I have been looking at source code for some functions and when looking at certain base functions (like shown in the picture) the function is simply defined as itself. How does this make sense? Where is the code that actually perfroms the function?
The implementation of iterate depends on the type you provide when calling, e.g.:
julia> @less iterate(s)
@inline function iterate(s::String, i::Int=firstindex(s))
(i % UInt) - 1 < ncodeunits(s) || return nothing
b = @inbounds codeunit(s, i)
u = UInt32(b) << 24
between(b, 0x80, 0xf7) || return reinterpret(Char, u), i+1
return iterate_continued(s, i, u)
What you have screenshoted is a function definition with 0 method. It’s like a stub, to provide the anchor for the help text shown when doing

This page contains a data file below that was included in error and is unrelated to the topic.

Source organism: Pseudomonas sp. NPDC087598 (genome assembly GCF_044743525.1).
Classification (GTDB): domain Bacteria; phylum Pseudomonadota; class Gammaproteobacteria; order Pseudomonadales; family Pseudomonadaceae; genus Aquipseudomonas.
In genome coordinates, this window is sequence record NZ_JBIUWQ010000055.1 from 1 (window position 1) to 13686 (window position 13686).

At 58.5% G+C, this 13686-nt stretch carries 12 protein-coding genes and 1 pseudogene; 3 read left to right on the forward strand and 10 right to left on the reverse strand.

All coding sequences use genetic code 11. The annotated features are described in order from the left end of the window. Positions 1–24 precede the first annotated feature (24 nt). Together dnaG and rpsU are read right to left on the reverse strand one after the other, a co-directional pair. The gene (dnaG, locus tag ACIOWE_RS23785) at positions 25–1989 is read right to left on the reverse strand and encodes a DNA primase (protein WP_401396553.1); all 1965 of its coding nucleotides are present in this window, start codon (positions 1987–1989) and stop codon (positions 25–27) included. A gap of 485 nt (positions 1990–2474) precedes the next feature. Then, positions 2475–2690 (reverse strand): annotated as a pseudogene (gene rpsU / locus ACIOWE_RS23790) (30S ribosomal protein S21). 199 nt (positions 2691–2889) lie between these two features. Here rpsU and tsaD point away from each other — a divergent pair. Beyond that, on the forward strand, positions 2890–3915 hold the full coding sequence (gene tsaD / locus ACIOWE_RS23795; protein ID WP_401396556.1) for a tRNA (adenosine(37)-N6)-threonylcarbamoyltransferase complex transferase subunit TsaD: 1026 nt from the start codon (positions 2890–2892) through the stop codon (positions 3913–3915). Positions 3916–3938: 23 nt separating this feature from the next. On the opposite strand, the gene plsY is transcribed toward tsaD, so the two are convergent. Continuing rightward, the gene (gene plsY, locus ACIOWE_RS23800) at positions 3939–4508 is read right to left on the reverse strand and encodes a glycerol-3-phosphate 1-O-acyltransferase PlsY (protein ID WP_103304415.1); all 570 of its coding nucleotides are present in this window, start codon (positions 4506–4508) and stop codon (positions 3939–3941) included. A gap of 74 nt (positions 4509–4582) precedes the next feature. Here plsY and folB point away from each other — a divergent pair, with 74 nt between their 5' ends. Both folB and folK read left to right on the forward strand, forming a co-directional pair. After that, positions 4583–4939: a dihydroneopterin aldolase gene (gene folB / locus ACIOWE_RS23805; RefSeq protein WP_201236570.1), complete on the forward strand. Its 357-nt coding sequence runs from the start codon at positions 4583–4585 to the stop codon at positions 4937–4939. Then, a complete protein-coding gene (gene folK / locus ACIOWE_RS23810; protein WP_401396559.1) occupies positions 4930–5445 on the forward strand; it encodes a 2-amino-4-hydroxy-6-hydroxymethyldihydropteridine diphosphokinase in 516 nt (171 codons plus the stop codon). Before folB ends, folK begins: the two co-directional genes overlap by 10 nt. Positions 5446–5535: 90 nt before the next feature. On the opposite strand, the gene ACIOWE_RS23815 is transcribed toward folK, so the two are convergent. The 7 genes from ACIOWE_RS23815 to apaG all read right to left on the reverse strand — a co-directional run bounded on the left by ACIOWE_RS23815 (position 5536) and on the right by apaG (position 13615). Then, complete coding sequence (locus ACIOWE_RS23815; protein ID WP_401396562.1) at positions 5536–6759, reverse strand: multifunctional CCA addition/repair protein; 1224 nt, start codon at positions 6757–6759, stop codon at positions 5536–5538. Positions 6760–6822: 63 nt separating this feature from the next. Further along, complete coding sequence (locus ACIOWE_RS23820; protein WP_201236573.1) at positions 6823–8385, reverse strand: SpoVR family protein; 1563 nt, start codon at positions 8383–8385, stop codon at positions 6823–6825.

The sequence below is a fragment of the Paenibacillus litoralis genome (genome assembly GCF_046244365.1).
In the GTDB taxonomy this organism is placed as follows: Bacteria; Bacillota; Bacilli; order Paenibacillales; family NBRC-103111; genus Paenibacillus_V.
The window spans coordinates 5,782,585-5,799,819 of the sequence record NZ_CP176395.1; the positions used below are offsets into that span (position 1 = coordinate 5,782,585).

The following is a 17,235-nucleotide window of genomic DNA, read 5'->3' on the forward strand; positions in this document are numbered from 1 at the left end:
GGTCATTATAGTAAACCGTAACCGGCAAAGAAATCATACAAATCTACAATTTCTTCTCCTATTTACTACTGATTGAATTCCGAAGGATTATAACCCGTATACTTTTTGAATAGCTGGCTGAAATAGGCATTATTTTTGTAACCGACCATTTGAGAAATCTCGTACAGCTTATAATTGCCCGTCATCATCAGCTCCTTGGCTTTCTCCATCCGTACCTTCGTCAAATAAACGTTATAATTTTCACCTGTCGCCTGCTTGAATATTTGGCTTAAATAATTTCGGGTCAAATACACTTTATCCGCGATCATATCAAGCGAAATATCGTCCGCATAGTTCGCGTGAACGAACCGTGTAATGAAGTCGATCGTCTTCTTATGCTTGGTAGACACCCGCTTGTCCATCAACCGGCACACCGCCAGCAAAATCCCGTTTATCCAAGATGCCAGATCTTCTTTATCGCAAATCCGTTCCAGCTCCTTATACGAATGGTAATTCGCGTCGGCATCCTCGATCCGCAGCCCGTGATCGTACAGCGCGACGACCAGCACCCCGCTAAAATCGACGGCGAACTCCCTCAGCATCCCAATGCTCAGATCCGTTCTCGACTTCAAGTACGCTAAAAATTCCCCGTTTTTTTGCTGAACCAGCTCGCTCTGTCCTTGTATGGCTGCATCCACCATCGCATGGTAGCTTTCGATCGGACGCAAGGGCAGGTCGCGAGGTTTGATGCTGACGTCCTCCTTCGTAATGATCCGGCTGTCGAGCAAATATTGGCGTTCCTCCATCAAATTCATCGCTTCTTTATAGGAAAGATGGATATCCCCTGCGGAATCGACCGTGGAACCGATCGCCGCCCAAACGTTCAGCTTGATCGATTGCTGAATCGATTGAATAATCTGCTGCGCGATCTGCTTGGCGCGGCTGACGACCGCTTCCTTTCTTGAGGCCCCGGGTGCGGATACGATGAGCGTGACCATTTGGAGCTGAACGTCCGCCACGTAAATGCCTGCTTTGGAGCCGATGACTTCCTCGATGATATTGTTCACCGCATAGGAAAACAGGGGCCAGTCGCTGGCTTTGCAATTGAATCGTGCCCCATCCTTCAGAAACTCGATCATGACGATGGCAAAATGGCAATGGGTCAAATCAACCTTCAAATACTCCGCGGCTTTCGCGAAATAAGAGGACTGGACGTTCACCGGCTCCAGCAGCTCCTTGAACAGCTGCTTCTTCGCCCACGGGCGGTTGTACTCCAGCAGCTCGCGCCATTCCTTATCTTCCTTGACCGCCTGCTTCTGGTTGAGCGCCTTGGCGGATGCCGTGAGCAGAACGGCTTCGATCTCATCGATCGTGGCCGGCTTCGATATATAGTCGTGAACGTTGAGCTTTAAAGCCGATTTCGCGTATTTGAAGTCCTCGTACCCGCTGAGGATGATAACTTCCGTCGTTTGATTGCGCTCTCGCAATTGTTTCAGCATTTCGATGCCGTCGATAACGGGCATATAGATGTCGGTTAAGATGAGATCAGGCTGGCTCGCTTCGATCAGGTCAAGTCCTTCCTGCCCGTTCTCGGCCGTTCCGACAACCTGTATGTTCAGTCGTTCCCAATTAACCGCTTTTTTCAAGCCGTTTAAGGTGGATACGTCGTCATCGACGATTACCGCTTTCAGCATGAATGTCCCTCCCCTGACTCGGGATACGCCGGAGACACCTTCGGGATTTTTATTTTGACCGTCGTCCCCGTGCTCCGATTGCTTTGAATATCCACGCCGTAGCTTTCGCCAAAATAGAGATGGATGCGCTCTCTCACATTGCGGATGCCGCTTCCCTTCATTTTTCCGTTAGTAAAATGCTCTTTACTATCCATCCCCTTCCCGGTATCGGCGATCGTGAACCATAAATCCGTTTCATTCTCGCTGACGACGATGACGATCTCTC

That’s a function declaration without an associated method definition i.e. it introduces the name of the function to Julia without defining specific behaviour for a specific set of arguments. It’s useful to
- organize documentation for the function separately where it doesn’t get in the way of the code, since any docstring placed above the declaration also becomes part of its documentation. This is a common practice especially in packages, where long explanatory docstrings can easily get in the way of navigating the code without this.
- bring the name into scope so that other code in that scope can refer to
iterate without needing to define a specific method for it.
The code that performs iteration for
Arrays is in array.jl. You can access it with
@edit iterate(, 2).
There are in total 200+ methods for
iterate define in base Julia and standard libraries, you can access the others in a similar way too, eg.
@edit iterate(1:10, 2),
@edit iterate("Hello Julia", 2), etc.